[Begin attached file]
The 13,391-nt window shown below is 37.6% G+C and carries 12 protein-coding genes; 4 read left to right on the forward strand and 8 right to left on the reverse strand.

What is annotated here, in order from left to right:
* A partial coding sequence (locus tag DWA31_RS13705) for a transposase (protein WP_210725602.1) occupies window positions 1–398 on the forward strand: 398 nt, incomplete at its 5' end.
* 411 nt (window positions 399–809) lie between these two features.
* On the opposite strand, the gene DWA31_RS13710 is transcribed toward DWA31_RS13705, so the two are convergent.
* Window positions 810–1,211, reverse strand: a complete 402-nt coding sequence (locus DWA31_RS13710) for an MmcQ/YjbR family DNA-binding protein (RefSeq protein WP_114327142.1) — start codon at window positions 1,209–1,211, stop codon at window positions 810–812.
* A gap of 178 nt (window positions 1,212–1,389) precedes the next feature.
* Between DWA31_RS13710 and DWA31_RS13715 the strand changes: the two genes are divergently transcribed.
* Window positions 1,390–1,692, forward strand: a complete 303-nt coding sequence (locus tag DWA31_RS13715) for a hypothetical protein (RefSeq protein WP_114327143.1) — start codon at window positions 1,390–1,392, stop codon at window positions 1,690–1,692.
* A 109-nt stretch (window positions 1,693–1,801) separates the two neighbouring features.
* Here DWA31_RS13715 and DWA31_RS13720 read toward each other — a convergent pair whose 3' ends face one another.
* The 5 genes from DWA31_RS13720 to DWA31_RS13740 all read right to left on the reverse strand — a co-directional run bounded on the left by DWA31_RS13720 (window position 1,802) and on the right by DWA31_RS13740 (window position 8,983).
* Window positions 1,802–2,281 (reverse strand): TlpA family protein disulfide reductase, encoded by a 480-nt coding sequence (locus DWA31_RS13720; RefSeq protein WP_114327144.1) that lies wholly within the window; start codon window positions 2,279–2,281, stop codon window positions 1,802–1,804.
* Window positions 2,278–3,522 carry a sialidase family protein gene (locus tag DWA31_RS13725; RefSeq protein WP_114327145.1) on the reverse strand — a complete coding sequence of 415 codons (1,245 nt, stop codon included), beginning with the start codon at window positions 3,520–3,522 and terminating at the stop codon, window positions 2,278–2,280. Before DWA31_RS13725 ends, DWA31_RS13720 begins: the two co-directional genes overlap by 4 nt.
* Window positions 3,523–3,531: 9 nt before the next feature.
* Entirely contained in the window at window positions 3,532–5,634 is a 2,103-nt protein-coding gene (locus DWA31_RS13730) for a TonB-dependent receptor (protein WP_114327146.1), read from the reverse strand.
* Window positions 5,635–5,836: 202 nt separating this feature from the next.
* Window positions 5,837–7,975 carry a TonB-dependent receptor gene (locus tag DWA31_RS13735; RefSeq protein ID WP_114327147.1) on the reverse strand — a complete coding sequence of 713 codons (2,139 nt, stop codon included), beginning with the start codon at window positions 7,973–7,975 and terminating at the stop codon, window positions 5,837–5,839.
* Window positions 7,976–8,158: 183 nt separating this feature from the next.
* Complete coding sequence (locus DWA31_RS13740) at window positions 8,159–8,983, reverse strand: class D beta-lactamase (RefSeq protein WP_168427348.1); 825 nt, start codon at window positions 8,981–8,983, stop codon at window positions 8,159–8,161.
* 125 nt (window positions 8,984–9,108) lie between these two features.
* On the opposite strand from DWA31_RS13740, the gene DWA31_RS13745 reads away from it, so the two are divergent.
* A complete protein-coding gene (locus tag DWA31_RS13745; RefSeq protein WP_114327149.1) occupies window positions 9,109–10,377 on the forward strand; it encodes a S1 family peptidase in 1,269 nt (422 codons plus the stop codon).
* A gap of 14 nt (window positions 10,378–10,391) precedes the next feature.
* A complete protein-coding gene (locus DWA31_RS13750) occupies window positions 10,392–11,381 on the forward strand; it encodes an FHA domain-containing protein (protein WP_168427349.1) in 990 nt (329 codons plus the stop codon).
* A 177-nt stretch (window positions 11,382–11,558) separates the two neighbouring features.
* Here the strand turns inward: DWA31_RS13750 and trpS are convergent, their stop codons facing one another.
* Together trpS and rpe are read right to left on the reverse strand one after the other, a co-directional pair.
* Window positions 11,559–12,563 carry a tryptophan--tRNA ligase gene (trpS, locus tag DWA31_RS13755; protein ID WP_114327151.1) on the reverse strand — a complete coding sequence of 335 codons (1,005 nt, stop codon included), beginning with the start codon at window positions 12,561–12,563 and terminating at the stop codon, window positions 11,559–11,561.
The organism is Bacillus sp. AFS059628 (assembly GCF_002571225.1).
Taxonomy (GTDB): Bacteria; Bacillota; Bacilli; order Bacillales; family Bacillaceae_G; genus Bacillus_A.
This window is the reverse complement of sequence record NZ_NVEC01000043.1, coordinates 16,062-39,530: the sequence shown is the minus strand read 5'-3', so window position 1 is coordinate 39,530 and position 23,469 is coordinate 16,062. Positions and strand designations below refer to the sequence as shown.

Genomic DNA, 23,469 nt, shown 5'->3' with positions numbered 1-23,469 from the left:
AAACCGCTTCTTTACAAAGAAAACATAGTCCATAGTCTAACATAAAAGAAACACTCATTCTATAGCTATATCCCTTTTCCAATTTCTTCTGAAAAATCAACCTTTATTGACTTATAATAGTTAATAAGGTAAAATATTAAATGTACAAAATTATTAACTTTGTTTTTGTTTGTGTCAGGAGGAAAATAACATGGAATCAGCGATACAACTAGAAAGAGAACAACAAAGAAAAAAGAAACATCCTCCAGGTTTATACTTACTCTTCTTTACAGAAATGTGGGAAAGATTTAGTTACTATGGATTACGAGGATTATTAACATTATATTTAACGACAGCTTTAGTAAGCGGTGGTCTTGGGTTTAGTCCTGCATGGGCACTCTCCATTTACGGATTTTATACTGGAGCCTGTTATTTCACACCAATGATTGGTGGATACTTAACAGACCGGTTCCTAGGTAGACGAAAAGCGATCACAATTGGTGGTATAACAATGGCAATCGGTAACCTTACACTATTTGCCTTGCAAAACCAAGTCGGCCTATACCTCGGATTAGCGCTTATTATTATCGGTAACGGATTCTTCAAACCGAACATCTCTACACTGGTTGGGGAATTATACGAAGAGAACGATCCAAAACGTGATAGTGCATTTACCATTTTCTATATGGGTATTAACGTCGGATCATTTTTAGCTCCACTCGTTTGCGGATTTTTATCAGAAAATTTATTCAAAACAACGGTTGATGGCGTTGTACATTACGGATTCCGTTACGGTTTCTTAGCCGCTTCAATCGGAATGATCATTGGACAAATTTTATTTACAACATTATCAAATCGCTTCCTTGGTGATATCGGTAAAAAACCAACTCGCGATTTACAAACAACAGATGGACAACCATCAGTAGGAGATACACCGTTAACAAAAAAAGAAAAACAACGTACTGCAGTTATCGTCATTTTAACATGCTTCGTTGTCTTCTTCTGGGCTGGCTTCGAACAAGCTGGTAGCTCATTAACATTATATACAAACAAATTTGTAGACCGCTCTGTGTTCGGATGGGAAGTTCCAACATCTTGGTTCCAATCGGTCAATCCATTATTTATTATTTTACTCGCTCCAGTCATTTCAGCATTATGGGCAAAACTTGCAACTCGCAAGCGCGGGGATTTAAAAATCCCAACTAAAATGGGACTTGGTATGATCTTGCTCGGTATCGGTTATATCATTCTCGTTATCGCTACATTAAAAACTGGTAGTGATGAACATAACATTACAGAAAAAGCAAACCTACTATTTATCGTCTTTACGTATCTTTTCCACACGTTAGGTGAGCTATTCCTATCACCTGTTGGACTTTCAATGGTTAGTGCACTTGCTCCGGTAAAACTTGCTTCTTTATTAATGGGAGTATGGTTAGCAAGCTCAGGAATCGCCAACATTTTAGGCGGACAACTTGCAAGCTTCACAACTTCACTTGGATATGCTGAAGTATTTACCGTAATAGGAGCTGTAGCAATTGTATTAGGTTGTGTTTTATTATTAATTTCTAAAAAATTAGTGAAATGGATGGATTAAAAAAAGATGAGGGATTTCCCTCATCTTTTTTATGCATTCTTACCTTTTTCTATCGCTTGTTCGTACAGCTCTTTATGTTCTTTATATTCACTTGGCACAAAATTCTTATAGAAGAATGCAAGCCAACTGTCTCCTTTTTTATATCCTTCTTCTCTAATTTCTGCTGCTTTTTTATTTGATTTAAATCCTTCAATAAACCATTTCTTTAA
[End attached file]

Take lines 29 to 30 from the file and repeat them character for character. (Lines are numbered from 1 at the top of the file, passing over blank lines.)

* Window positions 11,559–12,563 carry a tryptophan--tRNA ligase gene (trpS, locus tag DWA31_RS13755; protein ID WP_114327151.1) on the reverse strand — a complete coding sequence of 335 codons (1,005 nt, stop codon included), beginning with the start codon at window positions 12,561–12,563 and terminating at the stop codon, window positions 11,559–11,561.
The organism is Bacillus sp. AFS059628 (assembly GCF_002571225.1).